Taking practice tests, a strategy known as retrieval practice, can protect memory from negative effects of stress, scientists from Tufts University report.
Senior study author Ayanna Thomas, Ph.D., associate professor and director of the graduate program in psychology at Tufts, says:
“Typically, people under stress are less effective at retrieving information from memory. We now show for the first time that the right learning strategy, in this case retrieval practice or taking practice tests, results in such strong memory representations that even under high levels of stress, subjects are still able to access their memories.”
The research team asked 120 student participants to learn a set of 30 words and 30 images. These were introduced through a computer program, which displayed one item at a time for a few seconds each.
To simulate note taking, participants were given 10 seconds to type a sentence using the item immediately after seeing it.
Retrieval Practice Vs. Studying
One group of participants then studied using retrieval practice, and took timed practice tests in which they freely recalled as many items as they could remember. The other group used study practice.
For these participants, items were re-displayed on the computer screen, one at a time, for a few seconds each. Participants were given multiple timed periods to study.
After a 24-hour break, half of each group was placed into a stress-inducing scenario. These participants were required to give an unexpected, impromptu speech and solve math problems in front of two judges, three peers and a video camera.
Participants took two memory tests, in which they recalled the words or images they studied the previous day. These tests were taken during the stress scenario and twenty minutes after, to examine memory under immediate and delayed stress responses.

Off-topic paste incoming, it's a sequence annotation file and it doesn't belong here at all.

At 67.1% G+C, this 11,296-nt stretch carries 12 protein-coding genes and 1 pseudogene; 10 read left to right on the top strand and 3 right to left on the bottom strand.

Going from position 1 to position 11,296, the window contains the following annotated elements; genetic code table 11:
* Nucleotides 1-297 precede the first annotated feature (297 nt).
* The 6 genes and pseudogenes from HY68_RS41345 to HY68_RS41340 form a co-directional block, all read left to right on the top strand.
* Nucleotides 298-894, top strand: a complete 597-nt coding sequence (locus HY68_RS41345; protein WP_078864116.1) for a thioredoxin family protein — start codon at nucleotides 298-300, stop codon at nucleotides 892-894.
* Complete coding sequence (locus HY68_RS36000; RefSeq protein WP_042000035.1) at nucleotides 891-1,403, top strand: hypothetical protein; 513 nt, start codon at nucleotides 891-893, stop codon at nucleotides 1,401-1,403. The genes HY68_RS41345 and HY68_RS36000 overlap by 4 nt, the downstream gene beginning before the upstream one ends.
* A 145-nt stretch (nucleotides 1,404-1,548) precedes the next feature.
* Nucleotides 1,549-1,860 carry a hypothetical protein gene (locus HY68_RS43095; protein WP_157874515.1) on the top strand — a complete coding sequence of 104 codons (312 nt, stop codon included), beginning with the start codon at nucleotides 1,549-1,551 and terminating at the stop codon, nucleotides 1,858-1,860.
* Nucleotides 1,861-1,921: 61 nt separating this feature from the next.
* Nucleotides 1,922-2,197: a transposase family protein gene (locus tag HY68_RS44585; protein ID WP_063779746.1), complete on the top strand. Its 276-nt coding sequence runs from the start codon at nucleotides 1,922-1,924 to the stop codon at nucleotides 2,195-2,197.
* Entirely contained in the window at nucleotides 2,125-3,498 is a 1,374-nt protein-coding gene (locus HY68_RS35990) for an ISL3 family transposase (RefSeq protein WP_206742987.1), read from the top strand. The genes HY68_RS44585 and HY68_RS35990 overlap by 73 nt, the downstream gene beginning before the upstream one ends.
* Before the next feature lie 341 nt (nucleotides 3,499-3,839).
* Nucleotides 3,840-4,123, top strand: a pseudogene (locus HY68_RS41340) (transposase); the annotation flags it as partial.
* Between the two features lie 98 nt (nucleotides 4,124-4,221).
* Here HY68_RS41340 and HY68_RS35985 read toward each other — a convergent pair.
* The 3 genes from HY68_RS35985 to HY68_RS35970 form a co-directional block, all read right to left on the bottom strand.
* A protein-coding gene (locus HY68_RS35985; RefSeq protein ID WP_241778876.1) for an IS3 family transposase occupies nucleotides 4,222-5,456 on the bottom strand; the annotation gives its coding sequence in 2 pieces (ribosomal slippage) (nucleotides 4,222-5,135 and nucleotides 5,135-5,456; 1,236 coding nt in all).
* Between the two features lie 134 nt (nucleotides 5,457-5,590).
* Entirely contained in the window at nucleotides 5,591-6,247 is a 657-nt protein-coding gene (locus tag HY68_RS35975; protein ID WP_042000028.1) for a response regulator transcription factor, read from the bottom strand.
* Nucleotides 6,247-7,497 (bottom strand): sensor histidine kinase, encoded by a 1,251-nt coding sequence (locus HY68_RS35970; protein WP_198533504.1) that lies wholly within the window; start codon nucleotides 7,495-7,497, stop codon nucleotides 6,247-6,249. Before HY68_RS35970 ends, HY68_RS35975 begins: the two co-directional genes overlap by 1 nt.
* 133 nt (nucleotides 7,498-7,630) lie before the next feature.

The remaining study participants took their memory tests during and after a time-matched, non-stressful task.
Memory Retention And Stress
Stressed individuals who learned through retrieval practice remembered an average of around 11 items out of each set of 30 words and images, compared to 10 items for their non-stressed counterparts. Participants who learned through study practice remembered fewer words overall, with an average of 7 items for stressed individuals and an average of a little under 9 items for those who were not stressed.
“Even though previous research has shown that retrieval practice is one of the best learning strategies available, we were still surprised at how effective it was for individuals under stress. It was as if stress had no effect on their memory,” corresponding author Amy Smith said.
“Learning by taking tests and being forced to retrieve information over and over has a strong effect on long-term memory retention, and appears to continue to have great benefits in high-stakes, stressful situations.”
While a significant body of evidence has previously shown that stress impairs memory, few studies have examined whether this relationship can be affected by different learning strategies. The current results now suggest that learning information in an effective manner, such as through retrieval practice, can protect memory against the adverse effects of stress.
Although the research team used an experimentally verified stress-inducing scenario (Trier Social Stress Test) and measured participant stress responses through heart-rate monitors and standardized self-reported questionnaires, they note that stress effects are variable between individuals and additional work is needed to expand on their results.
The team is now engaged in studies to replicate and extend their findings, including whether retrieval practice can benefit complex situations such as learning a foreign language or stressful scenarios outside of a testing environment.